The Wołyń voivodeship was located at the south-eastern corner of Poland, bordering the Soviet Union to the east, the Lublin Voivodeship to the west, the Polesie Voivodeship to the north, and the Lwów and Tarnopol Voivodeships to the south.

Zolochiv

ZłoczówZloczowZlotshev
16,400), Złoczów (pop.
From 15 March 1923 until the Invasion of Poland in 1939, when the town was occupied by the Soviet Union, Zolochiv, still named Złoczów, belonged to the Tarnopol Voivodship of the second Polish Republic.

Chortkiv

CzortkówCzortkowChortkov
Other important municipal centers of the voivodeship were: Czortków (pop.
It was ceded to sovereign Poland in the Peace Treaty of Riga between Poland, Soviet Russia (acting also on behalf of Soviet Belarus) and Soviet Ukraine, and remained part of the Tarnopol Voivodeship of the Second Polish Republic until the Soviet invasion of Poland in September 1939.

Terebovlia

TrembowlaTerebovlyaTerebovl
Until September 17, 1939, the day of the Soviet invasion of Poland, Trembowla was a county seat within the Tarnopol Voivodeship of the Second Polish Republic.

Kresy

Eastern PolandEastern BorderlandsKresy Wschodnie
* Kresy Borderlands
Administratively, the Kresy territory was composed of Lwów, Nowogródek, Polesie, Stanisławów, Tarnopol, Wilno, Wołyń, and Białystok voivodeships (provinces).

Brody

Brodcity of Brody
19,000), Brody (pop.
Administratively Brody was the seat of the Brody County located in the Tarnopol Voivodeship.

Buchach

Buczacz
12,000) and Buczacz (pop.
In the Second Polish Republic, Buchach was the seat of a county (powiat) in Tarnopol Voivodeship.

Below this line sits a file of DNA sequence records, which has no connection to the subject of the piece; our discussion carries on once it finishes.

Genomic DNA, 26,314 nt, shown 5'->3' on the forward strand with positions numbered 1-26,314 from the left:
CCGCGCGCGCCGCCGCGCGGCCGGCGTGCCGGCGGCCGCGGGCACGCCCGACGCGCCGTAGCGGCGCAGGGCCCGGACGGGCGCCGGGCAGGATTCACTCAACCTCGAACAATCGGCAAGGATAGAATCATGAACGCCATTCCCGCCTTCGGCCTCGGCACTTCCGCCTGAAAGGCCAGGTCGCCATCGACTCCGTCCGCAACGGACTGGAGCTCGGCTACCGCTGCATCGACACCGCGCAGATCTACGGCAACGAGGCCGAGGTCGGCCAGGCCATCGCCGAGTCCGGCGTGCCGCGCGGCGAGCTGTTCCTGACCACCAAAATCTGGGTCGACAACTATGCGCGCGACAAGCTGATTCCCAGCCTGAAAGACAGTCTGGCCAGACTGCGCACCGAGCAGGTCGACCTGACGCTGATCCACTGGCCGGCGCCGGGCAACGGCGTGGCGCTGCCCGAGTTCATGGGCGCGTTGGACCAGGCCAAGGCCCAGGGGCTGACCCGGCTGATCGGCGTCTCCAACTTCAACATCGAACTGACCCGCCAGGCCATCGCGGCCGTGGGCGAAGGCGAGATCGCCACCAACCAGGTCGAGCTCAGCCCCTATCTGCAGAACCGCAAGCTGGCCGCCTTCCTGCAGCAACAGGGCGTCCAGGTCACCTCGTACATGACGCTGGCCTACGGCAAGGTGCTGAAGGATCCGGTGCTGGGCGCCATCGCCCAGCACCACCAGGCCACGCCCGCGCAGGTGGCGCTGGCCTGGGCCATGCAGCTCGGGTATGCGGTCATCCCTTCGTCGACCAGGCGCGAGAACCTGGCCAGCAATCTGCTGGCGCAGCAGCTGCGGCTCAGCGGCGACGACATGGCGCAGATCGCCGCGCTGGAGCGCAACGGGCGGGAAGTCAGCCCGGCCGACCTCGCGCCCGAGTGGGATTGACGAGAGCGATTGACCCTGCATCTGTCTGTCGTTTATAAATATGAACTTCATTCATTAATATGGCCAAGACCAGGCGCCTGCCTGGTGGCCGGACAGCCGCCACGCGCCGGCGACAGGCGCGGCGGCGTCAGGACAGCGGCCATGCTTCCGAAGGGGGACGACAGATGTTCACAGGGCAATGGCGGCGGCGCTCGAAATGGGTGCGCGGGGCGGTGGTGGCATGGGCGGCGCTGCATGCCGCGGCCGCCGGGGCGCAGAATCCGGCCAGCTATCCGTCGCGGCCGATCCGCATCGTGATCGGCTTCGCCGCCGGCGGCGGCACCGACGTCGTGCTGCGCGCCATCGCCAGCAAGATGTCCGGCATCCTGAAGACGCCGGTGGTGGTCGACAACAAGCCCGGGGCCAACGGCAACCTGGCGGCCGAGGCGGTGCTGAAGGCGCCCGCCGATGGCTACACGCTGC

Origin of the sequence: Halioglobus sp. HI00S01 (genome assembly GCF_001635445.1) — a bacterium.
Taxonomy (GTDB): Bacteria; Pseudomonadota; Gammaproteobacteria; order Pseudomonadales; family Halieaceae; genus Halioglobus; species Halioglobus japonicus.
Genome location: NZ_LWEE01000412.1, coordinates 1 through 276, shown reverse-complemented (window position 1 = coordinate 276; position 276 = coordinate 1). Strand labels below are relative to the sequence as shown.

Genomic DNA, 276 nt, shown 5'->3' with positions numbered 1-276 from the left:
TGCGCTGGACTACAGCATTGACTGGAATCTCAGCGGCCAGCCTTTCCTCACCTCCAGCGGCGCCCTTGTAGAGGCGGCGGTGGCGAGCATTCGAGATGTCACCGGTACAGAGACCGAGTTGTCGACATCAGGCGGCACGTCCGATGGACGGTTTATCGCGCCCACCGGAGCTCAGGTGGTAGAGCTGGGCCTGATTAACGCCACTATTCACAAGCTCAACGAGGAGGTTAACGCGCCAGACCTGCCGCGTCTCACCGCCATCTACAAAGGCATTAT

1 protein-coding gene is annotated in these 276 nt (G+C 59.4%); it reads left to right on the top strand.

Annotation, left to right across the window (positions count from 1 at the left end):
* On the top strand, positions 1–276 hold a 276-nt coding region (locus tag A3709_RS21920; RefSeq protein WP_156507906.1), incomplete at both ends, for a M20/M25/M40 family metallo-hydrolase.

Peremyshliany

PeremyshlyanyPrzemyslanyPrzemyślany
In the Second Polish Republic, it was the seat of a county in Tarnopol Voivodeship.

Podolia

PodilliaPodolePodilia
The landscape was hilly, with the Podole upland covering large part of the Voivodeship.
In Poland from 1921 to 1939, western Podolia was part of the Tarnopol Voivodeship.

Borshchiv

BorschivBorszczówBorszczow
In the Second Polish Republic, Borszczow was the seat of a county (powiat) in Tarnopol Voivodeship.

Okopy, Ternopil Oblast

Okopy Świętej TrójcyOkopyOkopy Swietej Trojcy
The south-easternmost place was the famous Polish stronghold Okopy Swietej Trojcy (Ramparts of the Hole Trinity), which for some time was protecting Poland from the invasions of the Turks and the Tartars.
After the Polish-Bolshevik War of 1920, the site was made part of Poland, in the Tarnopol Voivodship, near the Polish border with the Soviet Union and Romania.

Zalishchyky

ZaleszczykiZalischykyZaleshchitskaya
The southern part of the voivodship was popular among tourists, with the main center in Zaleszczyki – a border-town, located on the Dniestr, where one could spot grapevines, unique to this part of Poland.
Zalishchyky became part of the Tarnopol Voivodeship.

Zbarazh

ZbarażZbarazZbarazh War
After the conflict, Zbarazh returned to Poland, becoming the seat of a county in Tarnopol Voivodeship.

Kopychyntsi

KopczynceKopychentsiKopychintsy
It was made a seat of a separate powiat within Tarnopol Voivodeship and a garrison town of a Border Protection Corps battalion Kopyczyńce.

Skalat

Skałat
In 1923 Skalat became the seat of a county in the Tarnopol Voivodeship.

Alfred Biłyk

A close associate of Rydz-Śmigły, Biłyk took advantage of the relationship, and was nominated to the post of Voivode of Tarnopol Voivodeship (15 July 1936).

Zboriv

ZborówZborovZborow
After the Polish-Ukrainian war 1918-1919, it became part of Poland and was the seat of a powiat of the Tarnopol Voivodeship.